- In G.7 the measuring point on the top of the headboard is located at the forward upper corner of the headboard (ref. interpretation G. Sail 11/20/2011). All points along the top edge of the pocket must comply the 27″ (686 mm) minimum dimension from the head. (ref. 5 b. above)
- The spacing between the battens is measured between the centerline of the batten pockets where the centerline intersects the straight line leech. (ref. 5.c. above)
C. To determine the angle of the batten pockets. (ref. G.8)
- Measure the angle between the straight line leech (ref. 5.a. above) and the top edge of the batten pocket.(ref. 5.b. above)
- Measure one-pocket-at-a-time.
- Place the base of a protractor along the straight line leech, centered at the top edge of the batten pocket (ref. 5.b. above) , and facing the luff.
- Read the angle at the top edge of the pocket. (ref. 5.b. above)
01/01/78: Boom pulleys may not be attached inside the boom by slotting the bottom of a boom and inserting the pulley into the slot and then picking up the sheave with a bolt or rod.
01/01/82: A track may be mounted on the boom for sliders to which the pulleys may be attached.
09/23/82: Mounting Pulleys on deck or boom by any means is acceptable as long as the rope and sheave are outside the boom or deck. No recessed block will be allowed in which part of the sheave or rope is below the back deck. (see also 11/1/84 interpretation)
10/17/83: It is not allowed to use a shock absorber (spring) between side stay and the fitting on the end of the runner plank.
11/1/84: It is not permissible for any part of the sheet block, or any hardware integral with the mounting of the sheet block, to be below the projected top surface of the deck, with the exception of the screws or bolts used to fasten the hardware to the deck.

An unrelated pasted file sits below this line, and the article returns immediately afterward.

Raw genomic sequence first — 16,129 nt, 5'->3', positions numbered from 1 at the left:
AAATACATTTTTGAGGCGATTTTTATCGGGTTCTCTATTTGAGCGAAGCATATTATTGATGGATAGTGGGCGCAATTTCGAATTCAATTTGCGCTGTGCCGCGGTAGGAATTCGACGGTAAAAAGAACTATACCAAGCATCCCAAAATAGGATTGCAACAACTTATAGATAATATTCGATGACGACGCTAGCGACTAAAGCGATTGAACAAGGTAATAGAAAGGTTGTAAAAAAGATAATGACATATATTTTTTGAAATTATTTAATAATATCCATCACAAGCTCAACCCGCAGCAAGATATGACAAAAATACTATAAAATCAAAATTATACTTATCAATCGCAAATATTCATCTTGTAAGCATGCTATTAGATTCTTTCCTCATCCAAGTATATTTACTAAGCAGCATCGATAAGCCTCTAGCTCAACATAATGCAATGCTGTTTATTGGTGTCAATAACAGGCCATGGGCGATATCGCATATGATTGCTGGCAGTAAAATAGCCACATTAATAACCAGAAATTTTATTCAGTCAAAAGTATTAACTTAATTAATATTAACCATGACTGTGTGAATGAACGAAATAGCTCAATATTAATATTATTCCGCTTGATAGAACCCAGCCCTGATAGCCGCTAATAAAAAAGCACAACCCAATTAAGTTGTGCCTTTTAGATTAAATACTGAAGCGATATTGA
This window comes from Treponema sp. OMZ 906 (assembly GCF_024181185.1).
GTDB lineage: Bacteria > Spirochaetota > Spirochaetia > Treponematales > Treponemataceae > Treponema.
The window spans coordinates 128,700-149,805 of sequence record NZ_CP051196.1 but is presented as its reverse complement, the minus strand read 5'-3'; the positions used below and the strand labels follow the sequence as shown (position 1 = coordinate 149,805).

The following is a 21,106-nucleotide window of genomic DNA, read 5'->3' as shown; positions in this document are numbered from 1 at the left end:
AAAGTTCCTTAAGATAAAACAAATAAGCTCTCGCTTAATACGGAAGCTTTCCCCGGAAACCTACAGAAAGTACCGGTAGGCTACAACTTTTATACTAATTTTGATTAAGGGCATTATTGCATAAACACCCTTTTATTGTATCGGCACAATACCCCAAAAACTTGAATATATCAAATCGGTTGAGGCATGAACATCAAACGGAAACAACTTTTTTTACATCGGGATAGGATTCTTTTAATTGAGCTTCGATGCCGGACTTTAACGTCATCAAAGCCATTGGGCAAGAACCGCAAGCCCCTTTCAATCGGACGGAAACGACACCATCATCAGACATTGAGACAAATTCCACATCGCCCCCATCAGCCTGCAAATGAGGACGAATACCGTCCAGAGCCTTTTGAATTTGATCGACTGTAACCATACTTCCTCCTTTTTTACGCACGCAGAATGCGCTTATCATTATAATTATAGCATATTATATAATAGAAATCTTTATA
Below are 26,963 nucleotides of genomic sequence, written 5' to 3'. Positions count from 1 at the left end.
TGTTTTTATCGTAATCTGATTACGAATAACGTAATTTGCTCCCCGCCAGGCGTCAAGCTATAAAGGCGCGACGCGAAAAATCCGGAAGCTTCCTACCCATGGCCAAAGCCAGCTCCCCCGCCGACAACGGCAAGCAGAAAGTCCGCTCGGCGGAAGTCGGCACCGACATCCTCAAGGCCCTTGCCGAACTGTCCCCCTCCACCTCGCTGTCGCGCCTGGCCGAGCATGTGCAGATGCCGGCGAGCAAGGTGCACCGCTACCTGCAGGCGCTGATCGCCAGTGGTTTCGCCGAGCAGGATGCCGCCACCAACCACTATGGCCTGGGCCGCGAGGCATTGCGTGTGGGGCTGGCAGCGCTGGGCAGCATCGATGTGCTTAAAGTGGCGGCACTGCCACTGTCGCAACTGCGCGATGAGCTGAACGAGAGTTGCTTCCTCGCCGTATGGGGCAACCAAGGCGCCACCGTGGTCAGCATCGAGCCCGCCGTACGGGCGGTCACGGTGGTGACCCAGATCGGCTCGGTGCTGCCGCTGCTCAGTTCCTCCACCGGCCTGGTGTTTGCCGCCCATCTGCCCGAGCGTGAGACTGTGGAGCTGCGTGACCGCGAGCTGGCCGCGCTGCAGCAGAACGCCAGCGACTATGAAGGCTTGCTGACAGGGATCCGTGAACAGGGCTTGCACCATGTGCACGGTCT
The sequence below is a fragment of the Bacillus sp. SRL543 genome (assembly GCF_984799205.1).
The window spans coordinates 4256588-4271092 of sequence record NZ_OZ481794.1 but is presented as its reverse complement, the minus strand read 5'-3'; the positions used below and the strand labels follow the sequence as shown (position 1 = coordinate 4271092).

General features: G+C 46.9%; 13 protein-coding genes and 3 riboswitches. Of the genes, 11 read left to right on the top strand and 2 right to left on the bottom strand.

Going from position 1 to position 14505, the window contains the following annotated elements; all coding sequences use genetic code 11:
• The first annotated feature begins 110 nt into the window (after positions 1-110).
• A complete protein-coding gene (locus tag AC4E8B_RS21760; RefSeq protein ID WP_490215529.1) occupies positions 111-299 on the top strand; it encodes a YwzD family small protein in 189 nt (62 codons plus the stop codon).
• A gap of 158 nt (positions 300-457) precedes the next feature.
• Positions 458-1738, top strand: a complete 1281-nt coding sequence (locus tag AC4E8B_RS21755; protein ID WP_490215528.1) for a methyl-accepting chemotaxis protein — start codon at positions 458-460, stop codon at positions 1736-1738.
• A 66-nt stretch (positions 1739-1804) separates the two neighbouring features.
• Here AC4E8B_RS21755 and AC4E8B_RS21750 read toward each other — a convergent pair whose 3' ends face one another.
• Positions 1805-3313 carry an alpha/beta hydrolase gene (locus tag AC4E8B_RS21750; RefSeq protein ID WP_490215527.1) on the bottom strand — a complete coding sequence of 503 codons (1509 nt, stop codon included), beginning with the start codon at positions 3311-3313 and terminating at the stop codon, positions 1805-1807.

11/10/73 & 11/14/88: Cable may not be used in place of mast hound. Hound may be made from strap or plate material. No leaders or bridles allowed.
9/23/57: An adjustable footrest may be used.
9/23/57: Shock-absorbing steering chock – steering chock must be according to plan, but springs or rubber grommet may be added as shock absorber.
11/10/73 & 11/14/88: There is no limit to the number of holes in the tack fitting. Tack pin location may not be changed during a regatta.
11/10/73: It is not allowed to have two holes in the chock.
11/10/73: The number of straps on the mast hound is optional.
11/23/87: It is not allowed to use a long fitting to connect the mast hound with the head stay so that the position of the mast hound can be moved (within the allowed dimensions) with out having to make a new stay.
4/15/90: The degree to which the side runner pivots vertically in the chock may be restricted only by way of the friction on the sides of the chock which is controlled only by the tightening of the pivot bolt. Any other device to restrict the vertical movement of the runner is not allowed.
11/15/03: It is allowed to use a fixture providing additional height to mount the rear sheet blocks to the deck. The fixture must be mounted on the surface of the deck and may not be integral with the deck structure. This fixture must provide a fixed position for the block attachment (the blocks may not be moved while underway).”
12/01/2012: It is allowed for there to be more than one position for the mast hound or an adjustable fitting with multiple positions, providing the location of the lower mast hound bolt (pivot bolt) is within the range specified in H.13. The position may not be adjusted while the yacht is underway.